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Why and How to Become a Certified Pharmacy Technician

CPhT certification signals advanced skills for pharmacy paraprofessionals

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Pharmacy technicians do essential work behind the scenes.

Pharmacy technicians can advance their careers and gain proof of their knowledge, skills and abilities by earning CPhT status.

Photo courtesy of Penarc

Numbers updated by the U.S. Bureau of Labor Statistics at the end of March 2012 indicate that more than 334,000 pharmacy technician jobs exist in the United States. The agency further noted that employment of pharmacy techs could be expected to grow "much faster than average" through 2020.

The existing and increasing need for trained pharmacy paraprofessionals is well-established. What remains slightly unclear, even among pharmacists and technicians themselves, is how to best deploy the manpower and skills pharmacy technicians bring to the health care facilities where they work.

Perhaps the best way to arrive at answers to those questions is for pharmacy technicians to ensure they have the highest, most-up-to-date and indispensable skills for preparing prescription orders, working with patients, dealing with pharmacists and other health care providers and understanding how prescription and over-the-counter medications work.

Without a qualifying "perhaps," the best way for a technician to signal that he or she possesses the most in-demand professional and patient care abilities and attributes is to qualify as a certified pharmacy technician, or CPhT.

Why to Earn the CPhT

Some employers and states require the CPhT. Even where that it is not the case, earning the certification is often encouraged and expected. For instance, Army, Navy, Air Force and U.S. Public Health Service pharmacy technicians almost always become certified in the course of their training to provide health care services far beyond filling prescriptions and processing insurance claims. Likewise, it is not unusual to see all the techs in a hospital, long-term care or specialty pharmacy that does a good deal of compounding holding CPhT certifications.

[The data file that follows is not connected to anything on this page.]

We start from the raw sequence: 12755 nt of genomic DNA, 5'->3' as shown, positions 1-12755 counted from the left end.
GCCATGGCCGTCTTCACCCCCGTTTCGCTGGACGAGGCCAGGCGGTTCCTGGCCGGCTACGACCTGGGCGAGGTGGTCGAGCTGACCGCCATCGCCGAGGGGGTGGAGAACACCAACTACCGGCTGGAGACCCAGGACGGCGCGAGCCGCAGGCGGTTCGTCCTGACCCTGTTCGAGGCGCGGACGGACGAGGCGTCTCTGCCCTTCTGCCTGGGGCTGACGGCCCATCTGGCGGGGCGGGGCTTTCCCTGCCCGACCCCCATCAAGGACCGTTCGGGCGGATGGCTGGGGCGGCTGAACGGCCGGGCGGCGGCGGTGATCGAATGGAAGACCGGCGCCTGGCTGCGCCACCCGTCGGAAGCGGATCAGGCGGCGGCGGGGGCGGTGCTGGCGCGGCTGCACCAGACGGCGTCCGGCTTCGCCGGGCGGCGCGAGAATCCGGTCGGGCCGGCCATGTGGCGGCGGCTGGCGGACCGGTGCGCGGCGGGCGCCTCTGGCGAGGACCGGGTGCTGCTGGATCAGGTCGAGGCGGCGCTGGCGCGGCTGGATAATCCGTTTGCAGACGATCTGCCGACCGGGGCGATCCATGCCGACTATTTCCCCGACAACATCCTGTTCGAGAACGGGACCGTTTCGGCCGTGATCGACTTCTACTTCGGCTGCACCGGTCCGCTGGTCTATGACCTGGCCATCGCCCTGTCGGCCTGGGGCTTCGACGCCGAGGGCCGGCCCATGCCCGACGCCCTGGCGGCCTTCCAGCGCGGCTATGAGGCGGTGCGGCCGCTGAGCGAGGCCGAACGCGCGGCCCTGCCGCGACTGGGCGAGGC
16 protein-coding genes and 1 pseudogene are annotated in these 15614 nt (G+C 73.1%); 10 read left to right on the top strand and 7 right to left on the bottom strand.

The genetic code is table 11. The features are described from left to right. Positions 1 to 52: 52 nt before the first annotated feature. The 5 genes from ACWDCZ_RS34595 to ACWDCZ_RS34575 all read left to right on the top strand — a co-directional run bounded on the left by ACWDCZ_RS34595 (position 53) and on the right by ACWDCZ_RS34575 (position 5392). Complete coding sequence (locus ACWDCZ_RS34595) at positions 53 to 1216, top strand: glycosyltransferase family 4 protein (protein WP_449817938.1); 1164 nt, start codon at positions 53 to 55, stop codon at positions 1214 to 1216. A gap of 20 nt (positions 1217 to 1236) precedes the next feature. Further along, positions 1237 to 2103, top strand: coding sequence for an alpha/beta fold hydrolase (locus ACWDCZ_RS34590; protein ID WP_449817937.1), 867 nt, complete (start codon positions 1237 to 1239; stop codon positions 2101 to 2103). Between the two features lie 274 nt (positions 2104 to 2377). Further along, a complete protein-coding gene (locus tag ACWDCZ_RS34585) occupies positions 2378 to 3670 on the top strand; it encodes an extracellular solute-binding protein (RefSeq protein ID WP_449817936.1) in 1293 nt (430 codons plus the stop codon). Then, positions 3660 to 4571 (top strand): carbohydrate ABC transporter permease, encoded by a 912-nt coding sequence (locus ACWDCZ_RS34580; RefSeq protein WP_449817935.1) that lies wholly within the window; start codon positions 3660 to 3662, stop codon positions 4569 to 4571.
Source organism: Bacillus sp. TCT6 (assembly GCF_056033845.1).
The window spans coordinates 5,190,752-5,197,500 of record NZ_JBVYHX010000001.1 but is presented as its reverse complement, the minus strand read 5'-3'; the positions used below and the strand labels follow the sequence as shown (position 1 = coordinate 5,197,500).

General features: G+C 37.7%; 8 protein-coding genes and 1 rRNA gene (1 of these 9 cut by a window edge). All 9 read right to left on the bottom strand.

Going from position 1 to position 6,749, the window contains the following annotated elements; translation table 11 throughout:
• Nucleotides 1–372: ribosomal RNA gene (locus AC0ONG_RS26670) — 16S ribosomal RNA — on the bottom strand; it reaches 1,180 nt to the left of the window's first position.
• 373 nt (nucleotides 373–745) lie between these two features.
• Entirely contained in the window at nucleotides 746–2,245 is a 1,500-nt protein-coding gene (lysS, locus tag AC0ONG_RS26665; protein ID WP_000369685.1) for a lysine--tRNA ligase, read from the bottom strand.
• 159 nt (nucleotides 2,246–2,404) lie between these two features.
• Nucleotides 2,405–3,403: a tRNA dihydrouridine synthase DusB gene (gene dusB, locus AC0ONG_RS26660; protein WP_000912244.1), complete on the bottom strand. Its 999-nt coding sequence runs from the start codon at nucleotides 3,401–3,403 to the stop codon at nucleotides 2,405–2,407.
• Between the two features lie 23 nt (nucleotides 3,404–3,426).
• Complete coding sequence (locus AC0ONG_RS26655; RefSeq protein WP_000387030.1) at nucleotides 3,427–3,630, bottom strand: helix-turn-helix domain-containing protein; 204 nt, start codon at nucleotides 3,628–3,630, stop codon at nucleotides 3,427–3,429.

The CPhT is not the only certification available to pharmacy technicians, but it is the most respected. According the BLS, "certification may make it easier to get a job."

CPhT Application and Requirements

The Pharmacy Technician Certification Board administers the CPhT program across the United States. The board's Certification Guidelines and Requirements: A Candidate Guidebook was most recently updated on Aug. 30, 2012.

This outline distills the guidebook's instructions for what pharmacy technicians need to do to become certified:

  • Complete an online application that asks for proof of at least a high school diploma or GED and disclosure of any criminal convictions.
  • Pay a test fee ($129 during 2012).
  • Schedule a test date and time at a Pearson VUE center; the test is administered by appointment year-round.
  • Score at least a 650 out of 900 on a computer-based exam that assesses a candidate's ability to assist the pharmacist in serving patients, maintain medication and inventory control systems and participate in the administration and management of the pharmacy.
  • Recertify every two years after first earning the CPhT.
  • Complete 20 hours of continuing pharmacy education while certified. At least one hour of CE must be in pharmacy law.

The PTCB details the knowledge, skills and abilities assessed by the certification exam on its website.

A Note on CE for Pharmacy Technicians

A good place to begin looking online for CPhT-specific continuing education modules is the National Pharmacy Technician Association website. Generally, any CE program or article that meets Accreditation Council for Pharmacy Education standards for pharmacists can also be completed by technicians. The most important thing is to check for the ACPE logo and seal of approval. Unaccredited CE almost never gets accepted by certification and licensing boards.

Besides the NPTA, nearly every professional pharmacy association offers ACPE-accredited CE. Click the Associations link in the Suggested Reading list to begin identifying the groups that can best meet your needs for ongoing pharmacy education and training.

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